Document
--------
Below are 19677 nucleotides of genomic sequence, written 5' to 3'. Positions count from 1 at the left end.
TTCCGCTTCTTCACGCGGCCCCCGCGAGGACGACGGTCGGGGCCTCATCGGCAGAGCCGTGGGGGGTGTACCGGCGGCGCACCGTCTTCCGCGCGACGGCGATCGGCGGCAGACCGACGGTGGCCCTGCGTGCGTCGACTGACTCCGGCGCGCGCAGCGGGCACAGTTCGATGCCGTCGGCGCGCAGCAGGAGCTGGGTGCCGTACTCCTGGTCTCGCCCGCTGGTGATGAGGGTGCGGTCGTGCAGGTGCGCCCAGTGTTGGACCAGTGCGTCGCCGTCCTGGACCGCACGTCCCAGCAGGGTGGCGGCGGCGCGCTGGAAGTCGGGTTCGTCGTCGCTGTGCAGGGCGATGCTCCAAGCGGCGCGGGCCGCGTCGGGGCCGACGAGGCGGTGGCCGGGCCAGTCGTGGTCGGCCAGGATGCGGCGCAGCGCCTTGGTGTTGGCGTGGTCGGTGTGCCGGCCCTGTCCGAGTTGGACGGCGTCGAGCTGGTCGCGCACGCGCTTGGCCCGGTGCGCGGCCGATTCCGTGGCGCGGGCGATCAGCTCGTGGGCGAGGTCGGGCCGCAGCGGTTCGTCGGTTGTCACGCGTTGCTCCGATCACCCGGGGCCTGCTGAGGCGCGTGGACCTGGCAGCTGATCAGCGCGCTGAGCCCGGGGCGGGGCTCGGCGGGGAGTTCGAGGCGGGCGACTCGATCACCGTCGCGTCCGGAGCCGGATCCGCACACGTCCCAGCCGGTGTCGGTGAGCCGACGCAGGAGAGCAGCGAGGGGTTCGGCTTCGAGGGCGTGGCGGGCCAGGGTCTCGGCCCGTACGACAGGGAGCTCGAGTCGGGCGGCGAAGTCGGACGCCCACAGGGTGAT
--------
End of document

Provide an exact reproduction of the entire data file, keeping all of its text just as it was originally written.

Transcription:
Below are 19677 nucleotides of genomic sequence, written 5' to 3'. Positions count from 1 at the left end.
TTCCGCTTCTTCACGCGGCCCCCGCGAGGACGACGGTCGGGGCCTCATCGGCAGAGCCGTGGGGGGTGTACCGGCGGCGCACCGTCTTCCGCGCGACGGCGATCGGCGGCAGACCGACGGTGGCCCTGCGTGCGTCGACTGACTCCGGCGCGCGCAGCGGGCACAGTTCGATGCCGTCGGCGCGCAGCAGGAGCTGGGTGCCGTACTCCTGGTCTCGCCCGCTGGTGATGAGGGTGCGGTCGTGCAGGTGCGCCCAGTGTTGGACCAGTGCGTCGCCGTCCTGGACCGCACGTCCCAGCAGGGTGGCGGCGGCGCGCTGGAAGTCGGGTTCGTCGTCGCTGTGCAGGGCGATGCTCCAAGCGGCGCGGGCCGCGTCGGGGCCGACGAGGCGGTGGCCGGGCCAGTCGTGGTCGGCCAGGATGCGGCGCAGCGCCTTGGTGTTGGCGTGGTCGGTGTGCCGGCCCTGTCCGAGTTGGACGGCGTCGAGCTGGTCGCGCACGCGCTTGGCCCGGTGCGCGGCCGATTCCGTGGCGCGGGCGATCAGCTCGTGGGCGAGGTCGGGCCGCAGCGGTTCGTCGGTTGTCACGCGTTGCTCCGATCACCCGGGGCCTGCTGAGGCGCGTGGACCTGGCAGCTGATCAGCGCGCTGAGCCCGGGGCGGGGCTCGGCGGGGAGTTCGAGGCGGGCGACTCGATCACCGTCGCGTCCGGAGCCGGATCCGCACACGTCCCAGCCGGTGTCGGTGAGCCGACGCAGGAGAGCAGCGAGGGGTTCGGCTTCGAGGGCGTGGCGGGCCAGGGTCTCGGCCCGTACGACAGGGAGCTCGAGTCGGGCGGCGAAGTCGGACGCCCACAGGGTGAT